Develop an approach route. Try to find a way to get your stand undetected. Use terrain features and natural cover to remain hidden from deer. Also, you must consider the wind. It is important to remain undetected by sight and smell.
Build a wing or plant natural cover on either side of your shooting house to provide cover for your approach. This will allow you to enter the blind undetected with deer nearby. BioLogic Blind Spot planted strategically can help to conceal your approach wherever needed.
Use a rake or blower to clear leaves from the path you use to reach your stand. Remove any sticks or low-hanging branches that interfere with your approach. This will aid in reaching your stand quietly. It will also keep scent-transfer to a minimum. You may have seen deer sniffing branches on the approach trail you’ve taken, they smell where you, or possibly other animals have made contact with the branch or twig. Yes, their sense of smell is that keen. No branch means nothing for smells to be transferred to.
Lubricate hinges and other moving parts of the stand after the season ends. Oil the moving parts of your chairs at this time. There are a few “odor-free” lubricants on the market that should work perfectly for this. Maintenance at the end of the season helps assure all will be quiet and operational next season and if there is an odor to the lube, the smell should be dissipated by then.
Once the season is over close all windows and doors to keep unwanted critters and debris out of your shooting house. Hang a large bag of mothballs in the blind to deter annoying insects such as wasps, bees, and ladybugs. Finally, remove all trash and food from the shooting house. Paper, plastic, and food attract rats and mice, so do not leave them over the offseason.
A little effort on your part to get in and out of your stand undetected will go a long way towards success. Maintenance after the season will assure your stand is ready and in good shape for the next season.
Generally speaking, 4’x4’ is a sufficient size for a single occupant of a shooting house, if you’re using a firearm. It will also suffice for many bowhunters, but make certain you check first. If you intend to share your stand with a child, spouse, or friend, 4’x6’ is adequate. Of course, there are those who take it to extremes and build massive blinds. The largest I have ever hunted was 8’x8’. Trust me, there is ample room in that blind for everything and more you may need to be comfortable and remain on stand for as long as your heart desires.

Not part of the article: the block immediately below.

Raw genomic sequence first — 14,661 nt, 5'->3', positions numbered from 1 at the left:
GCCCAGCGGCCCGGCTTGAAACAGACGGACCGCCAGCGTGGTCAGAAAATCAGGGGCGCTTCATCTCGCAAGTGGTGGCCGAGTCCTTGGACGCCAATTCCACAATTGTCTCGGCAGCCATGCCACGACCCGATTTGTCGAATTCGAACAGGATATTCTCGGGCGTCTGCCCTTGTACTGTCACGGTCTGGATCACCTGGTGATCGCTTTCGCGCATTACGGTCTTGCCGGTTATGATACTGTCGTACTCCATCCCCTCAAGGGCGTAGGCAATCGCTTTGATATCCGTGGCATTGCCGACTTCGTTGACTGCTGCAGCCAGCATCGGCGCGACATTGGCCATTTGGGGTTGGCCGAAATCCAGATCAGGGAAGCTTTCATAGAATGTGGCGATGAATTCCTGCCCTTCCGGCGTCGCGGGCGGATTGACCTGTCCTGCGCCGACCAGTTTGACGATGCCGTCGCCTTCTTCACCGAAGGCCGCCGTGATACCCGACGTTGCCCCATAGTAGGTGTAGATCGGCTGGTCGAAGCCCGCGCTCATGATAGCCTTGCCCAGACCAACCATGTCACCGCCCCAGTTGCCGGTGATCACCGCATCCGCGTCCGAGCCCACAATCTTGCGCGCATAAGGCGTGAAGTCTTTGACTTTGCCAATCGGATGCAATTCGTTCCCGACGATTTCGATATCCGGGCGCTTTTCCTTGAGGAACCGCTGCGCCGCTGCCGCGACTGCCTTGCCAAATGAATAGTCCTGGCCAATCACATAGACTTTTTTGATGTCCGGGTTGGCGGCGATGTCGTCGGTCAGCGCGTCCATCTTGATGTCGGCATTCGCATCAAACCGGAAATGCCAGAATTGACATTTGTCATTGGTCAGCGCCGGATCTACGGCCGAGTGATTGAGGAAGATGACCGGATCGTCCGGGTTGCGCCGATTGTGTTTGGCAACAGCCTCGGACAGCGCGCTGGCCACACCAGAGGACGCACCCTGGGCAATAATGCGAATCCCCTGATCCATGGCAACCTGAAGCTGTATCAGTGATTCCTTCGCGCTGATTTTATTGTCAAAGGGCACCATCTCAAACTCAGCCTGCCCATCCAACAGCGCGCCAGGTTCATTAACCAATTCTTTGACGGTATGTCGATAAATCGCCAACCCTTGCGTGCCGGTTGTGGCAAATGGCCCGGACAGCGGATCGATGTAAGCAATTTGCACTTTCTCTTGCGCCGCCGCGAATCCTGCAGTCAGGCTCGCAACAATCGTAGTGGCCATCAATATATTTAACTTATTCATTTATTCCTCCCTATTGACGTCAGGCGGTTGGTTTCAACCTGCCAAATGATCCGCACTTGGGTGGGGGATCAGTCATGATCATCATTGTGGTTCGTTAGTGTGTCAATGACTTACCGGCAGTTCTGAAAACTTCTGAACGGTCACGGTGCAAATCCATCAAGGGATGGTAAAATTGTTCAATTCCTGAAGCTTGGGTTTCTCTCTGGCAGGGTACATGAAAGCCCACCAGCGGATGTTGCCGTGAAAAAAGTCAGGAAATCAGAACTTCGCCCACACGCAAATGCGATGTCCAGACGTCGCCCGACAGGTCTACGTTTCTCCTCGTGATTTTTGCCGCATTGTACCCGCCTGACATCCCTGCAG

Many hunters choose to build their own stands. This gives them the freedom to customize the blind’s size, shape, and window configuration. The design of a shooting house is almost as subjective as to where to build it. Window height and size are important decisions that make the blind user-friendly, efficient and effective.
Other hunters choose to purchase a manufactured stand. There are many companies that offer fabricated shooting houses today. They vary in price and design but generally speaking if you can think of it, it is probably available.
The two companies who come immediately to mind are Red Neck Blinds and Ranch King Blinds. These companies offer first-rate shooting houses that give the hunter numerous advantages. Different window arrangements accommodate gun and bow hunters alike. Platforms and ladders vary in size and height allowing you to choose a stand that fits your needs and specifications.
These blinds are usually constructed of fiberglass and modern composite materials ensuring years of use. They also come with carpeted floors, composite shelves, sliding windows, lockable doors, and more. Perhaps the most important feature of manufactured blinds is the fact that they are almost air-tight. This means you can hunt them on almost any wind if you manage your scent by keeping windows and doors closed.
Shooting houses, or permanent stands, are all about location, location, location! Once you have located that perfect spot it is only logical to place a stand that will be comfortable, effective, and efficient. After all, this where you will spend many hours in hopes of tagging your dream buck.
As with any stand for whitetails, hunting it with the wrong wind or getting busted repeatedly getting in and out can greatly decrease how effective you will be. Take all measures to hunt your stand undetected by deer. This will obviously increase your odds of tagging a buck greatly.
A shooting house is a great place to introduce kids or first-time hunters to the sport. Inexperienced hunters often have a short attention span. Boredom quickly sets in if the deer movement is slow. The confines of a good shooting house will allow for some movement and conversation that might calm nerves, call the shot, make the time pass quickly, answer the youngster’s numerous questions and keep the novice hunter in the field.
There is only one absolute rule to deer hunting success, “you must be present to win!” A comfortable shooting house will extend the time you or a novice hunter will spend on the stand, greatly increasing the odds for success.
Take the time and make the effort to find places on your property for permanent stands. Drill down on the why, when, and where of deer movement in a given area. Use optics to watch the area from afar and incorporate trail cameras and the evidence gathered from them to help you make the final decision on where your stands should be.
If you make the effort and use common sense in hunting your permanent stand I think you will soon discover you have found your own “Happy Place!”